There's a good piece up at Slate by Sarah Libby about the current dearth of young female pundits. She's responding to a feisty Politico piece about the rapid rise of young pundits—Ezra Klein, the awesome Chris Cillizza, the media maven Brian Stelter—and asking whether these guys are "prodigies" or "pipsqueaks." Libby's concern is something else altogether, though. She writes:
Perhaps that's part of it, though I would say that all three offer refreshing perspectives and are fun to read. But I'd also find it more refreshing if if the new crop of newspaper and magazine pundits was a more balanced lot. (TV at least has Rachel Maddow.)
What bothered me about Calderone's ranting wasn't so much whether any of these young men deserved to break into these famously stodgy, old-school institutions...but that they were simply younger versions of what has long been an old boys club.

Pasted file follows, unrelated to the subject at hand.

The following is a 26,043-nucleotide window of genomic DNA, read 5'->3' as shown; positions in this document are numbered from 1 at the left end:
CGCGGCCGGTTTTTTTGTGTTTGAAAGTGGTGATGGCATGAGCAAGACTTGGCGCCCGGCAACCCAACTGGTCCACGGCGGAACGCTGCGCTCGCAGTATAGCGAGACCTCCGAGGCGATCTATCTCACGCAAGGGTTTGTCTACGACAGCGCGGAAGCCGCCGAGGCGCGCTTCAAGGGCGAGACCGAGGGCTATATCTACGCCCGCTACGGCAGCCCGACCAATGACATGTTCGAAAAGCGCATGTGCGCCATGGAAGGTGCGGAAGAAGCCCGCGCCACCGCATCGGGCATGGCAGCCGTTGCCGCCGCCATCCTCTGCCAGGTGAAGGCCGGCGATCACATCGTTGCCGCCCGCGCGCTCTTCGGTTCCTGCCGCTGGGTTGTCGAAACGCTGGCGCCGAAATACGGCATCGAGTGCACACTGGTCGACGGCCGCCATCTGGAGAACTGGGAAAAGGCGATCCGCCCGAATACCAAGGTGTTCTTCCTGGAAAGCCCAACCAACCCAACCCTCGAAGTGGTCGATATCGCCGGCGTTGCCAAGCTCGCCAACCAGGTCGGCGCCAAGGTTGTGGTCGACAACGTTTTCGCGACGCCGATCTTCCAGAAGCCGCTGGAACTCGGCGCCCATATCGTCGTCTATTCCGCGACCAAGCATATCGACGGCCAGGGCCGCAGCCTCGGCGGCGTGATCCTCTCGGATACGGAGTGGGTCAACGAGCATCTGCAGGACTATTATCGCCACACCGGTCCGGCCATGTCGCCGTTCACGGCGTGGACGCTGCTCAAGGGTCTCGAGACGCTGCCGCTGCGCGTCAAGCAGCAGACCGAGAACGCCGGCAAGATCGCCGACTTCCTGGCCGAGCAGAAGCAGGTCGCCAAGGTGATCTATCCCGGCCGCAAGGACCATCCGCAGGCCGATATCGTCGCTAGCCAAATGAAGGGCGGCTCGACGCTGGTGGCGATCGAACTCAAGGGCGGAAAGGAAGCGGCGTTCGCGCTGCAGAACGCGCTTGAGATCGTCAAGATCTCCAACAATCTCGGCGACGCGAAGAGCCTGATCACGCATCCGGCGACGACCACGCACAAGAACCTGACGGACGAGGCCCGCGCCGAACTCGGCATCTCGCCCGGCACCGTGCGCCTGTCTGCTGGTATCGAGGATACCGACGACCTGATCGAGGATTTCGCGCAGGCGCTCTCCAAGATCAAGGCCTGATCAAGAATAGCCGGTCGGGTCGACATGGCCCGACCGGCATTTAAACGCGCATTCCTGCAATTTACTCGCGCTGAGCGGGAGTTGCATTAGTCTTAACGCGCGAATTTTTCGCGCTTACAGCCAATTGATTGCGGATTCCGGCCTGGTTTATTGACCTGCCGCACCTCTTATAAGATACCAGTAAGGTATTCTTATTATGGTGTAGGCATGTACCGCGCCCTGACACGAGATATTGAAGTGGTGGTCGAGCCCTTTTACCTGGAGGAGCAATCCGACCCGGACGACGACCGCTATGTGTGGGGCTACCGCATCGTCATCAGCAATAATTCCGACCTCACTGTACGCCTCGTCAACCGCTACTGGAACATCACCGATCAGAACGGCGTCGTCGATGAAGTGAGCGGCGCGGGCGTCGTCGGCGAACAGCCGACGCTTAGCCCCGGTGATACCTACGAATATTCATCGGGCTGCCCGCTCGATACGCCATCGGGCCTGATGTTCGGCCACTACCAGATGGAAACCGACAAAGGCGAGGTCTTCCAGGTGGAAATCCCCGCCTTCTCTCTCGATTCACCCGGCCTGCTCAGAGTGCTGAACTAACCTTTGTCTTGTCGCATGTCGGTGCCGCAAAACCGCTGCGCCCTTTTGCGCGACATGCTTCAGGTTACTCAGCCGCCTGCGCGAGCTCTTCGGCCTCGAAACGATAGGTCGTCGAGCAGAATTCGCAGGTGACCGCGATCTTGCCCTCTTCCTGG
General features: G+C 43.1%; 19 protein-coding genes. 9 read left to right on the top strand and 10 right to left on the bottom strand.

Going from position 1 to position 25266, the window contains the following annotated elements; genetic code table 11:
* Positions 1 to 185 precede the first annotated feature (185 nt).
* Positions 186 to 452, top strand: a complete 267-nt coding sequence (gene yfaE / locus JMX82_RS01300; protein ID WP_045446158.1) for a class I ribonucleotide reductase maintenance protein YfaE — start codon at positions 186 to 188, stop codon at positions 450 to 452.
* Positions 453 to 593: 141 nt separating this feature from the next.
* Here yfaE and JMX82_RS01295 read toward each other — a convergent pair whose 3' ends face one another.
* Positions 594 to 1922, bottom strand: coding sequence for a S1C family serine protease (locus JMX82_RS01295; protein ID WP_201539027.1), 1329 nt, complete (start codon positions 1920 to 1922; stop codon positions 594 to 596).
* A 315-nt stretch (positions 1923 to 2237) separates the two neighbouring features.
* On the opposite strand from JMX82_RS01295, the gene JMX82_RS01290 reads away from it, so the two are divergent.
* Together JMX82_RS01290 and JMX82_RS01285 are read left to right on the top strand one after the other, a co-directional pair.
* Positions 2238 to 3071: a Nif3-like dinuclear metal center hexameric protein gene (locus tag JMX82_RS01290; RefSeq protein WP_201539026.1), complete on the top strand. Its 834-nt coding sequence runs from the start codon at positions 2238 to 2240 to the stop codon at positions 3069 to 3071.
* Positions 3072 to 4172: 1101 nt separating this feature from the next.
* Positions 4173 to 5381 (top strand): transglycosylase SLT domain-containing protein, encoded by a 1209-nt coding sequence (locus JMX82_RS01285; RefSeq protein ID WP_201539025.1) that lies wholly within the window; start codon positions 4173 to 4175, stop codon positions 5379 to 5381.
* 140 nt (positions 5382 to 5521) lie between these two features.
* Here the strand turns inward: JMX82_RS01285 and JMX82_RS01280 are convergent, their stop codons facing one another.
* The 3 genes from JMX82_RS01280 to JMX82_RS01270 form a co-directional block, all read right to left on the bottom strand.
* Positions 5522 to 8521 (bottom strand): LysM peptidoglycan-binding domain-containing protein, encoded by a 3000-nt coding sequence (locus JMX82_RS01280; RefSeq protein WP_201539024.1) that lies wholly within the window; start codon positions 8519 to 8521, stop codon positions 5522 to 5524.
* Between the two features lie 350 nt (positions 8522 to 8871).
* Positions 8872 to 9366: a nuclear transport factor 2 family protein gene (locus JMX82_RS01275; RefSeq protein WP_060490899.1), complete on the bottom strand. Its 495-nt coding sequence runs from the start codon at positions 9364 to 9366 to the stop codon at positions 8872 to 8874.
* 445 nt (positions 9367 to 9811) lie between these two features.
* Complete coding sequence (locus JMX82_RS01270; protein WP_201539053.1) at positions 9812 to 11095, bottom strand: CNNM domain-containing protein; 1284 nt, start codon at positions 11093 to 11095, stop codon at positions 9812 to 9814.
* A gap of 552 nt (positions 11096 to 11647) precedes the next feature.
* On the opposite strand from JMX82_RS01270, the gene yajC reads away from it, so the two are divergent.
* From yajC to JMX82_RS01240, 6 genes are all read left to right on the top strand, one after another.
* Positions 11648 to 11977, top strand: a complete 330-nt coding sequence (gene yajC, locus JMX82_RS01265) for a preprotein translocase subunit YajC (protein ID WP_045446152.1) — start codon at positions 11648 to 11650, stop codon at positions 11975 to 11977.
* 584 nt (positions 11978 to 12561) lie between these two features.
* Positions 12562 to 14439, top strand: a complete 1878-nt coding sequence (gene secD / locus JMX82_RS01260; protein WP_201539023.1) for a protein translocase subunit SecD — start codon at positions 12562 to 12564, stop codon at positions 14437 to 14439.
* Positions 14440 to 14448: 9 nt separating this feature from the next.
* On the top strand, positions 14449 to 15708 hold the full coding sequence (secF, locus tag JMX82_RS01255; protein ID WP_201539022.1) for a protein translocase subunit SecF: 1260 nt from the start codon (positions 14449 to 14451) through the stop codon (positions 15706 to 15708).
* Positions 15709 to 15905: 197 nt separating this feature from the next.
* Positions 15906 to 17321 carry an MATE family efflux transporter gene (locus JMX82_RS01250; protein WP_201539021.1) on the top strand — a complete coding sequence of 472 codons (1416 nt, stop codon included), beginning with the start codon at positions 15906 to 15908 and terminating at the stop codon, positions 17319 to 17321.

She cites the Washington Post's pundit-search contest—which had five female finalists, but the guy who got the gig in the end was just that: a guy.
It's hard not to be infuriated by this—particularly when I find myself continually blown away by young female reporters. ... Combine that with the fact that journalism schools report overwhelmingly female enrollments, and you do have to wonder why no women are handed the big-time opportunities being doled out to the likes of Klein and Douthat.She mentions the Daily Beast's excellent Dana Goldstein, whom I regularly read, and the Prospect's Ann Friedman as two of her favorites.
Can you think of others?